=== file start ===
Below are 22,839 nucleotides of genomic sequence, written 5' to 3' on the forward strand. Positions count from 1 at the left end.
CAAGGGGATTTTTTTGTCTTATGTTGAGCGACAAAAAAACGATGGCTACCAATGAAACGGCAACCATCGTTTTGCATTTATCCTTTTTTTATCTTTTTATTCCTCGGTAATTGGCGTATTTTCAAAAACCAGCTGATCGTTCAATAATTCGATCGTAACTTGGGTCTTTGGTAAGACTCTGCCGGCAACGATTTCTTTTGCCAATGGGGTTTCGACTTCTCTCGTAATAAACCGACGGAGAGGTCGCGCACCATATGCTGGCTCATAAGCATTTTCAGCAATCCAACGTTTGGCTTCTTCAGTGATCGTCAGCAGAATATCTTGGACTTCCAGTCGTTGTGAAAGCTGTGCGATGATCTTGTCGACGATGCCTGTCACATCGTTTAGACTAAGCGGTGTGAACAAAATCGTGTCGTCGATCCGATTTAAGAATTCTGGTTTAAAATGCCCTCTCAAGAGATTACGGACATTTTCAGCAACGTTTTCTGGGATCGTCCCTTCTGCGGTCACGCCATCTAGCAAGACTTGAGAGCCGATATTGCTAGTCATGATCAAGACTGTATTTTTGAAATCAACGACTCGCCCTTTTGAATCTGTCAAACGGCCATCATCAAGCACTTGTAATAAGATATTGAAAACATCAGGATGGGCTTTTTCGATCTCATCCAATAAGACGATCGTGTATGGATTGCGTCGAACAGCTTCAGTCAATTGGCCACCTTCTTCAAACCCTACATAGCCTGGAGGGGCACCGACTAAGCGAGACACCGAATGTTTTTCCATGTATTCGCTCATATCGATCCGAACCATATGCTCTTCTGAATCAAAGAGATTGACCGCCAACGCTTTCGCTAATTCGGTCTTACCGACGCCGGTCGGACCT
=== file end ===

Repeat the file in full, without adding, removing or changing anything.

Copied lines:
Below are 22,839 nucleotides of genomic sequence, written 5' to 3' on the forward strand. Positions count from 1 at the left end.
CAAGGGGATTTTTTTGTCTTATGTTGAGCGACAAAAAAACGATGGCTACCAATGAAACGGCAACCATCGTTTTGCATTTATCCTTTTTTTATCTTTTTATTCCTCGGTAATTGGCGTATTTTCAAAAACCAGCTGATCGTTCAATAATTCGATCGTAACTTGGGTCTTTGGTAAGACTCTGCCGGCAACGATTTCTTTTGCCAATGGGGTTTCGACTTCTCTCGTAATAAACCGACGGAGAGGTCGCGCACCATATGCTGGCTCATAAGCATTTTCAGCAATCCAACGTTTGGCTTCTTCAGTGATCGTCAGCAGAATATCTTGGACTTCCAGTCGTTGTGAAAGCTGTGCGATGATCTTGTCGACGATGCCTGTCACATCGTTTAGACTAAGCGGTGTGAACAAAATCGTGTCGTCGATCCGATTTAAGAATTCTGGTTTAAAATGCCCTCTCAAGAGATTACGGACATTTTCAGCAACGTTTTCTGGGATCGTCCCTTCTGCGGTCACGCCATCTAGCAAGACTTGAGAGCCGATATTGCTAGTCATGATCAAGACTGTATTTTTGAAATCAACGACTCGCCCTTTTGAATCTGTCAAACGGCCATCATCAAGCACTTGTAATAAGATATTGAAAACATCAGGATGGGCTTTTTCGATCTCATCCAATAAGACGATCGTGTATGGATTGCGTCGAACAGCTTCAGTCAATTGGCCACCTTCTTCAAACCCTACATAGCCTGGAGGGGCACCGACTAAGCGAGACACCGAATGTTTTTCCATGTATTCGCTCATATCGATCCGAACCATATGCTCTTCTGAATCAAAGAGATTGACCGCCAACGCTTTCGCTAATTCGGTCTTACCGACGCCGGTCGGACCT